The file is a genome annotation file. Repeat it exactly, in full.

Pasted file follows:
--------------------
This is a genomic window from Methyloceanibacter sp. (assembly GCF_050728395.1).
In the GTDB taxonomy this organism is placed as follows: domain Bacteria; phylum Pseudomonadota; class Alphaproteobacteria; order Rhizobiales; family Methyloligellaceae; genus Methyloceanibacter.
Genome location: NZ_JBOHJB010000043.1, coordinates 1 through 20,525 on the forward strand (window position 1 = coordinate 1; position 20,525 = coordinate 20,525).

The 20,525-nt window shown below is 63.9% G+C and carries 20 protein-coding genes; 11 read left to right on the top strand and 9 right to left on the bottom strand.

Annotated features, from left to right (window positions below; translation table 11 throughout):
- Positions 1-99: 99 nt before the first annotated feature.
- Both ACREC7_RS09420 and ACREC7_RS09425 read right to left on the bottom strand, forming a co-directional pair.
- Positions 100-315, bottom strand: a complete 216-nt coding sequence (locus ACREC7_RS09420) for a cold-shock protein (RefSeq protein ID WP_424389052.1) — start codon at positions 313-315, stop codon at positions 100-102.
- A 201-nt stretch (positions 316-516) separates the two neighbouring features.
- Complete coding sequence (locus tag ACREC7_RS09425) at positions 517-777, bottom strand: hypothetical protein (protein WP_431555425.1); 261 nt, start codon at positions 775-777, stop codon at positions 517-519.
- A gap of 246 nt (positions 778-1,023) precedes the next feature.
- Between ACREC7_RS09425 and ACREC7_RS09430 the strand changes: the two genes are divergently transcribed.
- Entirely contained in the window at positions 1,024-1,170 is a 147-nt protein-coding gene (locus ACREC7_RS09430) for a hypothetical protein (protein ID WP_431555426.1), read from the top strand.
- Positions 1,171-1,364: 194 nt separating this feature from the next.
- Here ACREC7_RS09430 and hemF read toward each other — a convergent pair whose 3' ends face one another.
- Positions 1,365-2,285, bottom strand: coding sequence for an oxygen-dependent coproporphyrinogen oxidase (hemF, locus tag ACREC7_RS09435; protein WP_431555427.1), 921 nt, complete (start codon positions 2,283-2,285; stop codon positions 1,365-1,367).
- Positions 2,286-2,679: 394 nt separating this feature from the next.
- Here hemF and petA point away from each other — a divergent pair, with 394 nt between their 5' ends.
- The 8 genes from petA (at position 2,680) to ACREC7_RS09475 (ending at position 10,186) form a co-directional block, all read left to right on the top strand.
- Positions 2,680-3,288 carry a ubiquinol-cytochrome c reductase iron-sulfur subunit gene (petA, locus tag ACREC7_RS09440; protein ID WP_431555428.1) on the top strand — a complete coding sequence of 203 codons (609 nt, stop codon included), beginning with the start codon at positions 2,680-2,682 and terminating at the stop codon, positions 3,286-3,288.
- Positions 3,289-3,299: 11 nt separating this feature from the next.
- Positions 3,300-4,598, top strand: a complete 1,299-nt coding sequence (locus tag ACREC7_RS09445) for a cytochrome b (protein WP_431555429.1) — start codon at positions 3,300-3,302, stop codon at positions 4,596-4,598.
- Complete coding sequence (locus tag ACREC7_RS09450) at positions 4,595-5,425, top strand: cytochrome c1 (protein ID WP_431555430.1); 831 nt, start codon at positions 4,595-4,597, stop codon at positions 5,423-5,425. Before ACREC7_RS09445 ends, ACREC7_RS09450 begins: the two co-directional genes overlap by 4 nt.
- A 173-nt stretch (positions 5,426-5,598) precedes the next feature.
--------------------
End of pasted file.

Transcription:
This is a genomic window from Methyloceanibacter sp. (assembly GCF_050728395.1).
In the GTDB taxonomy this organism is placed as follows: domain Bacteria; phylum Pseudomonadota; class Alphaproteobacteria; order Rhizobiales; family Methyloligellaceae; genus Methyloceanibacter.
Genome location: NZ_JBOHJB010000043.1, coordinates 1 through 20,525 on the forward strand (window position 1 = coordinate 1; position 20,525 = coordinate 20,525).

The 20,525-nt window shown below is 63.9% G+C and carries 20 protein-coding genes; 11 read left to right on the top strand and 9 right to left on the bottom strand.

Annotated features, from left to right (window positions below; translation table 11 throughout):
- Positions 1-99: 99 nt before the first annotated feature.
- Both ACREC7_RS09420 and ACREC7_RS09425 read right to left on the bottom strand, forming a co-directional pair.
- Positions 100-315, bottom strand: a complete 216-nt coding sequence (locus ACREC7_RS09420) for a cold-shock protein (RefSeq protein ID WP_424389052.1) — start codon at positions 313-315, stop codon at positions 100-102.
- A 201-nt stretch (positions 316-516) separates the two neighbouring features.
- Complete coding sequence (locus tag ACREC7_RS09425) at positions 517-777, bottom strand: hypothetical protein (protein WP_431555425.1); 261 nt, start codon at positions 775-777, stop codon at positions 517-519.
- A gap of 246 nt (positions 778-1,023) precedes the next feature.
- Between ACREC7_RS09425 and ACREC7_RS09430 the strand changes: the two genes are divergently transcribed.
- Entirely contained in the window at positions 1,024-1,170 is a 147-nt protein-coding gene (locus ACREC7_RS09430) for a hypothetical protein (protein ID WP_431555426.1), read from the top strand.
- Positions 1,171-1,364: 194 nt separating this feature from the next.
- Here ACREC7_RS09430 and hemF read toward each other — a convergent pair whose 3' ends face one another.
- Positions 1,365-2,285, bottom strand: coding sequence for an oxygen-dependent coproporphyrinogen oxidase (hemF, locus tag ACREC7_RS09435; protein WP_431555427.1), 921 nt, complete (start codon positions 2,283-2,285; stop codon positions 1,365-1,367).
- Positions 2,286-2,679: 394 nt separating this feature from the next.
- Here hemF and petA point away from each other — a divergent pair, with 394 nt between their 5' ends.
- The 8 genes from petA (at position 2,680) to ACREC7_RS09475 (ending at position 10,186) form a co-directional block, all read left to right on the top strand.
- Positions 2,680-3,288 carry a ubiquinol-cytochrome c reductase iron-sulfur subunit gene (petA, locus tag ACREC7_RS09440; protein ID WP_431555428.1) on the top strand — a complete coding sequence of 203 codons (609 nt, stop codon included), beginning with the start codon at positions 2,680-2,682 and terminating at the stop codon, positions 3,286-3,288.
- Positions 3,289-3,299: 11 nt separating this feature from the next.
- Positions 3,300-4,598, top strand: a complete 1,299-nt coding sequence (locus tag ACREC7_RS09445) for a cytochrome b (protein WP_431555429.1) — start codon at positions 3,300-3,302, stop codon at positions 4,596-4,598.
- Complete coding sequence (locus tag ACREC7_RS09450) at positions 4,595-5,425, top strand: cytochrome c1 (protein ID WP_431555430.1); 831 nt, start codon at positions 4,595-4,597, stop codon at positions 5,423-5,425. Before ACREC7_RS09445 ends, ACREC7_RS09450 begins: the two co-directional genes overlap by 4 nt.
- A 173-nt stretch (positions 5,426-5,598) precedes the next feature.